There’s nothing worse than arriving to the airport only to be greeted by a crowd of people snaking through long security lines. Luckily, U.S. Borders and Customs offers a few options for travelers willing to go through extra screening to be deemed a “low-risk traveler.”
“You go through a process to be vetted and cleared by the government and deemed a lower security risk, and in exchange, you have a less onerous security process,” says Gary Leff, founder of the travel blog View From the Wing.
The numbers speak for themselves. According to TSA data, 90% of passengers traveling with TSA PreCheck, a government-run expedited security screening, reported waiting five minutes or less in February 2023.
There’s a myriad of services that allow customers to skip the line when traveling, but which ones are worth it? Here are the options to consider.
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The application process for TSA PreCheck is simple: travelers submit a five-minute online application and schedule an in-person background check and fingerprinting appointment at an enrollment center. According to the TSA website, most applicants receive their Known Traveler Number (KTN) in 3-5 days. Travelers simply enter their KTN when booking their airline reservations and a PreCheck indicator will show up on the boarding pass.
For a $78 fee, TSA PreCheck allows users to zip through security in most airports in the U.S. without removing their shoes, laptop, liquids, belt and light jacket for five years. Children under 12 are able to enter the PreCheck line with you, without being enrolled in the program.
“It usually also entails a shorter line than standard security because each person goes through more quickly without the need to go through the same process of taking as many things out,” says Leff.
Global Entry and NEXUS
Two other options, NEXUS and Global Entry, provide all the benefits of PreCheck and then some. NEXUS members receive expedited border control through the U.S.-Canada border for five years with a $50 fee, while Global Entry allows expedited entry for U.S. citizens and permanent residents entering the U.S.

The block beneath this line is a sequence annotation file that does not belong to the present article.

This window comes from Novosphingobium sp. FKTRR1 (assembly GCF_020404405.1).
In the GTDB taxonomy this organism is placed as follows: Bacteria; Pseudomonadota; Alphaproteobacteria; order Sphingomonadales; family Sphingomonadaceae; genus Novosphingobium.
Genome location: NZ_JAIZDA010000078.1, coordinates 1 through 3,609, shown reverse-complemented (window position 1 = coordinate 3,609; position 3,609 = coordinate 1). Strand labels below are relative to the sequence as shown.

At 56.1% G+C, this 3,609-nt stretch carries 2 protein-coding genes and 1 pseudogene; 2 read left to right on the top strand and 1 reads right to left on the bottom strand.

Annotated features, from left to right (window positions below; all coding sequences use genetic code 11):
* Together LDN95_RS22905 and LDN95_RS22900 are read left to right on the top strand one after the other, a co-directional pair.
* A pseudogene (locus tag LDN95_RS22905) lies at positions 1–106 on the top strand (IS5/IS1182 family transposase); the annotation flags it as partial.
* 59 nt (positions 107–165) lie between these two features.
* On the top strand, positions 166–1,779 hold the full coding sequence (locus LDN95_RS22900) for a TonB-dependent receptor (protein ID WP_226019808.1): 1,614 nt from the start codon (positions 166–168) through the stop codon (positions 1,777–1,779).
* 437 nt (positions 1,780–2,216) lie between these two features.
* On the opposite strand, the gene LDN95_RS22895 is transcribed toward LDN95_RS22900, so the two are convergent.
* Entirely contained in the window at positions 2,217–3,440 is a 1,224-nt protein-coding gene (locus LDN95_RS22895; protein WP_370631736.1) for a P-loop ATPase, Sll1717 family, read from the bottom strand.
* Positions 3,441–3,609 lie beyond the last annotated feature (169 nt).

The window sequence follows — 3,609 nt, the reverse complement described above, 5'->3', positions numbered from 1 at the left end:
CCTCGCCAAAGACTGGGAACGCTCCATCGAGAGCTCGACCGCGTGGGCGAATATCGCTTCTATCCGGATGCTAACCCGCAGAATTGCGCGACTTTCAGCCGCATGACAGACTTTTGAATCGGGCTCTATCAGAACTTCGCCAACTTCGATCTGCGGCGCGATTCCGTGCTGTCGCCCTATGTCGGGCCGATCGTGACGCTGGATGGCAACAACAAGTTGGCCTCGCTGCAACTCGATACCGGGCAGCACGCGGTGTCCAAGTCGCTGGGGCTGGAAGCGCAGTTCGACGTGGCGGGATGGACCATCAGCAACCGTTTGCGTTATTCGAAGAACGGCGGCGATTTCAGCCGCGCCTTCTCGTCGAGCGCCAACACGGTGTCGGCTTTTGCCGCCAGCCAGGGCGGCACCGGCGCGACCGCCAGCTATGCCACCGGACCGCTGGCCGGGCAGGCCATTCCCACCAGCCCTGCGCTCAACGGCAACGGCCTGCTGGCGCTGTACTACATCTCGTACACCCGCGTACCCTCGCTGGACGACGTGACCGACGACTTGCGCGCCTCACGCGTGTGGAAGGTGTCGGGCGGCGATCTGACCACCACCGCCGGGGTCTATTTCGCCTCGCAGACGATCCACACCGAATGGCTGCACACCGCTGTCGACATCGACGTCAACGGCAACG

Global Entry costs a one-time, $100 dollar fee for five years, compared to $78 for five years of PreCheck.
U.S. citizens, U.S. permanent residents, and citizens of several foreign partner countries can apply by submitting an online application and then scheduling an in-person interview at a Global Entry or NEXUS Enrollment Center.
Another option for travelers looking to cut the line is CLEAR, a service that uses biometrics to confirm passenger’s identities and bring them to the front of the line. The program comes with some drawbacks—like the steeper price of $189 a year without partnership discounts—and the fact that the company, which United Airlines and Delta both have stakes in, won’t be found in any terminal hubs run by American Airlines.
There’s no waiting around for an appointment when applying for CLEAR; simply apply at an airport kiosk next time you fly. Even better, if you show up to the airport and see a particularly long line, Leff says you can sign up for CLEAR on the spot and use it immediately to skip the queue.
Which one works best?
Leff says there is one option that stands apart from the rest for frequent international travelers. “If you’re going to do one, I would do Global Entry if you’re eligible,” says Leff. “It’s the better deal if you’re ever going to leave the U.S.”
Leff also says that some travelers can gain from enrolling in multiple services. “If you are a frequent traveler, then Global Entry and CLEAR can be worthwhile together, because PreCheck lines can get long,” he says.
Ultimately, he says, it all comes down to some simple equations. “Do the math,” he says. “How many times do you travel and what is the value of your time?”
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